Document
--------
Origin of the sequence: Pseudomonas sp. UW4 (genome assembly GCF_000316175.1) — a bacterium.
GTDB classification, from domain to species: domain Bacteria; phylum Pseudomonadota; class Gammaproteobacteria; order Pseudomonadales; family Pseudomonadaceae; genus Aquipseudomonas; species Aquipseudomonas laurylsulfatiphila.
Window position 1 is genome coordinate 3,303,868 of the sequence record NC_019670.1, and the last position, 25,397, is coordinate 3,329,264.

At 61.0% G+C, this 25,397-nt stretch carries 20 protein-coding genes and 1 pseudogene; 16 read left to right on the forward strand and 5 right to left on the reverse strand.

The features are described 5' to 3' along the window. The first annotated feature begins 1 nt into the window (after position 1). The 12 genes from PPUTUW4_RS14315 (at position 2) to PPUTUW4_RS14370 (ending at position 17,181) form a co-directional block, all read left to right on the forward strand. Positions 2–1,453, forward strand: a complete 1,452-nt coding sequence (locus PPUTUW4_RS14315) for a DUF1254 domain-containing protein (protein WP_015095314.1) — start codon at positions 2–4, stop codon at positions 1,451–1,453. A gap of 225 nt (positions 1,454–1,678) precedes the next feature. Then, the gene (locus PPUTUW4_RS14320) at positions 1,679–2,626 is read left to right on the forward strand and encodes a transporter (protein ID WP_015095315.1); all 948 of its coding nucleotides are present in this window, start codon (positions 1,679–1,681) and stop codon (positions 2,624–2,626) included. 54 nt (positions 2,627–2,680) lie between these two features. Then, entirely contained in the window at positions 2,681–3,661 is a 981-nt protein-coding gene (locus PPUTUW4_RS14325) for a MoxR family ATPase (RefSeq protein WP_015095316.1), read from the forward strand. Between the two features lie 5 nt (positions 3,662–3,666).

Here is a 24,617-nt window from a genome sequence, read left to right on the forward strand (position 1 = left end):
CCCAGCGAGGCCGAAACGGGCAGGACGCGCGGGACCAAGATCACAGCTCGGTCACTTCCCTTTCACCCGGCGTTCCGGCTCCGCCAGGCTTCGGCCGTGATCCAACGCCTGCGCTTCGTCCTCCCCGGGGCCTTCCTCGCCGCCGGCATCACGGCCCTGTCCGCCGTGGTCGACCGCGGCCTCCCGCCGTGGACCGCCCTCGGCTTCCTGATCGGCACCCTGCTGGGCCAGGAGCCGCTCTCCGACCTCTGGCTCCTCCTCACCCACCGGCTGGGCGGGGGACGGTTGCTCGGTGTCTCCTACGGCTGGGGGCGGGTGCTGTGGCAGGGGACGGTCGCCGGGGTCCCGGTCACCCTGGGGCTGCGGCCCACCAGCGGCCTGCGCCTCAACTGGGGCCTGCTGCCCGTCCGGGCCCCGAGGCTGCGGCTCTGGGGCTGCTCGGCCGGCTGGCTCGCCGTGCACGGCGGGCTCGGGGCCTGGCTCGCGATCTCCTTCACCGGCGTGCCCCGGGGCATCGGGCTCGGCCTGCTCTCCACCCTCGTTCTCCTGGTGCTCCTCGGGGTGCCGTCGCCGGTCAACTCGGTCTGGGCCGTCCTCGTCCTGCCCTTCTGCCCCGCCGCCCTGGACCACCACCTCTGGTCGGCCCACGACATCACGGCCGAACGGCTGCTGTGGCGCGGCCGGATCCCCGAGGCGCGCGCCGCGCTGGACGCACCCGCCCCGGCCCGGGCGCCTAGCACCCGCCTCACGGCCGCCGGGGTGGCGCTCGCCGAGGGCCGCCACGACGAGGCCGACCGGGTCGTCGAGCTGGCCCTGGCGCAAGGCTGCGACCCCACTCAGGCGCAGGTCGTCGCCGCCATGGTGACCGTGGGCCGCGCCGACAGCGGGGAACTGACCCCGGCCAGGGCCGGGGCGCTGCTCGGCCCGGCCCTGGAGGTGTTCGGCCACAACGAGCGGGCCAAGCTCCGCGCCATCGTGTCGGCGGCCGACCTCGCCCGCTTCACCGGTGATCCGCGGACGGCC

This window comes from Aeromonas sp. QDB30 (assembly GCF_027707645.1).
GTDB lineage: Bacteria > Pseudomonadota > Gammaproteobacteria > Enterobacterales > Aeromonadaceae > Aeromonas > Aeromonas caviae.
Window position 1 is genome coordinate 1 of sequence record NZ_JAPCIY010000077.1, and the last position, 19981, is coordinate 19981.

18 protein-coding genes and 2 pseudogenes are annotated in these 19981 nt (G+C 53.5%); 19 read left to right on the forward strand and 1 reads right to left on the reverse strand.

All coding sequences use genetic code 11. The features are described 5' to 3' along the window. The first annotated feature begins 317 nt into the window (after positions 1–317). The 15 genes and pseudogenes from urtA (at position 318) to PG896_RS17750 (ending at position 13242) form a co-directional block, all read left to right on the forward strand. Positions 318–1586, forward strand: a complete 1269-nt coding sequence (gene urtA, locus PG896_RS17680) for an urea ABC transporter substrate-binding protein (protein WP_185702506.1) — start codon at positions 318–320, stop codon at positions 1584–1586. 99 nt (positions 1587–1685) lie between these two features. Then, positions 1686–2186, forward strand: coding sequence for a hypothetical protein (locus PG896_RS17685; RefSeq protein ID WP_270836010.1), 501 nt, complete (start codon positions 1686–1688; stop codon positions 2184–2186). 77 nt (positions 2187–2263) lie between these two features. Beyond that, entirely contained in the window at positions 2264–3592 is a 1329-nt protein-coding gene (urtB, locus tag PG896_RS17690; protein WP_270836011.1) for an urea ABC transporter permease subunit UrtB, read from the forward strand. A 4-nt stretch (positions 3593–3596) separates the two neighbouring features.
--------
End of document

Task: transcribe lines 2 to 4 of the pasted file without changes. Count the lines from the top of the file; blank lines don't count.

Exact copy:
GTDB classification, from domain to species: domain Bacteria; phylum Pseudomonadota; class Gammaproteobacteria; order Pseudomonadales; family Pseudomonadaceae; genus Aquipseudomonas; species Aquipseudomonas laurylsulfatiphila.
Window position 1 is genome coordinate 3,303,868 of the sequence record NC_019670.1, and the last position, 25,397, is coordinate 3,329,264.

At 61.0% G+C, this 25,397-nt stretch carries 20 protein-coding genes and 1 pseudogene; 16 read left to right on the forward strand and 5 right to left on the reverse strand.